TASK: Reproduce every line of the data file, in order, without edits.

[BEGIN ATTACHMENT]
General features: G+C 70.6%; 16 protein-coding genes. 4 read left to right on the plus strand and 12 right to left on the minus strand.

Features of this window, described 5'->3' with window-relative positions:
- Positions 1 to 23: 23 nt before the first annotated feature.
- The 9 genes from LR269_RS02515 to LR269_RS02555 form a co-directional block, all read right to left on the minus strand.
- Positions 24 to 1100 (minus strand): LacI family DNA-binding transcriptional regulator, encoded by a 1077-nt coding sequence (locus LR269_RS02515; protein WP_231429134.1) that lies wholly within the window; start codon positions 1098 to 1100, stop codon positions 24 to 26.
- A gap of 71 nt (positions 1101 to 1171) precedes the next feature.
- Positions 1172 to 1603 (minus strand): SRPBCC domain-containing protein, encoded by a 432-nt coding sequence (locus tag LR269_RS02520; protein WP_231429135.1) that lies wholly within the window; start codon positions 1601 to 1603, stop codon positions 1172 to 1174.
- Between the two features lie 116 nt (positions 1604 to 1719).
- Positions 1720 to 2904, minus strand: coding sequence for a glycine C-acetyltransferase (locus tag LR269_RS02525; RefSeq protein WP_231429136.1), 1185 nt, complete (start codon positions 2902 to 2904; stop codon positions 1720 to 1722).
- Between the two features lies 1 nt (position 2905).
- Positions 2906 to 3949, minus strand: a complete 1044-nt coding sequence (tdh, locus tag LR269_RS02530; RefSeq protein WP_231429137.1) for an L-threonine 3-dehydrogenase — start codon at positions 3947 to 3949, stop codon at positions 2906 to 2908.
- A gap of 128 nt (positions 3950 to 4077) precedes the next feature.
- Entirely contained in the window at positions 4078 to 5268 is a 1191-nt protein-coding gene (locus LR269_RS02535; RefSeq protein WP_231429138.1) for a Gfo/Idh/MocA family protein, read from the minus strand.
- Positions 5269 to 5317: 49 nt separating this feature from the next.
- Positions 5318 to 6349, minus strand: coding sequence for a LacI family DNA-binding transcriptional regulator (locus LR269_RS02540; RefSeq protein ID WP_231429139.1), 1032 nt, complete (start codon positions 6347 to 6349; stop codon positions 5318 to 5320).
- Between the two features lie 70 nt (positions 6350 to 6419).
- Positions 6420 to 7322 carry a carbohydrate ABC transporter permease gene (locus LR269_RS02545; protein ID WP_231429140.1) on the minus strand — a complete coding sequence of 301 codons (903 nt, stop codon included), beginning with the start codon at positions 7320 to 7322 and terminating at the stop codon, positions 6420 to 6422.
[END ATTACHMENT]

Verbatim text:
General features: G+C 70.6%; 16 protein-coding genes. 4 read left to right on the plus strand and 12 right to left on the minus strand.

Features of this window, described 5'->3' with window-relative positions:
- Positions 1 to 23: 23 nt before the first annotated feature.
- The 9 genes from LR269_RS02515 to LR269_RS02555 form a co-directional block, all read right to left on the minus strand.
- Positions 24 to 1100 (minus strand): LacI family DNA-binding transcriptional regulator, encoded by a 1077-nt coding sequence (locus LR269_RS02515; protein WP_231429134.1) that lies wholly within the window; start codon positions 1098 to 1100, stop codon positions 24 to 26.
- A gap of 71 nt (positions 1101 to 1171) precedes the next feature.
- Positions 1172 to 1603 (minus strand): SRPBCC domain-containing protein, encoded by a 432-nt coding sequence (locus tag LR269_RS02520; protein WP_231429135.1) that lies wholly within the window; start codon positions 1601 to 1603, stop codon positions 1172 to 1174.
- Between the two features lie 116 nt (positions 1604 to 1719).
- Positions 1720 to 2904, minus strand: coding sequence for a glycine C-acetyltransferase (locus tag LR269_RS02525; RefSeq protein WP_231429136.1), 1185 nt, complete (start codon positions 2902 to 2904; stop codon positions 1720 to 1722).
- Between the two features lies 1 nt (position 2905).
- Positions 2906 to 3949, minus strand: a complete 1044-nt coding sequence (tdh, locus tag LR269_RS02530; RefSeq protein WP_231429137.1) for an L-threonine 3-dehydrogenase — start codon at positions 3947 to 3949, stop codon at positions 2906 to 2908.
- A gap of 128 nt (positions 3950 to 4077) precedes the next feature.
- Entirely contained in the window at positions 4078 to 5268 is a 1191-nt protein-coding gene (locus LR269_RS02535; RefSeq protein WP_231429138.1) for a Gfo/Idh/MocA family protein, read from the minus strand.
- Positions 5269 to 5317: 49 nt separating this feature from the next.
- Positions 5318 to 6349, minus strand: coding sequence for a LacI family DNA-binding transcriptional regulator (locus LR269_RS02540; RefSeq protein ID WP_231429139.1), 1032 nt, complete (start codon positions 6347 to 6349; stop codon positions 5318 to 5320).
- Between the two features lie 70 nt (positions 6350 to 6419).
- Positions 6420 to 7322 carry a carbohydrate ABC transporter permease gene (locus LR269_RS02545; protein ID WP_231429140.1) on the minus strand — a complete coding sequence of 301 codons (903 nt, stop codon included), beginning with the start codon at positions 7320 to 7322 and terminating at the stop codon, positions 6420 to 6422.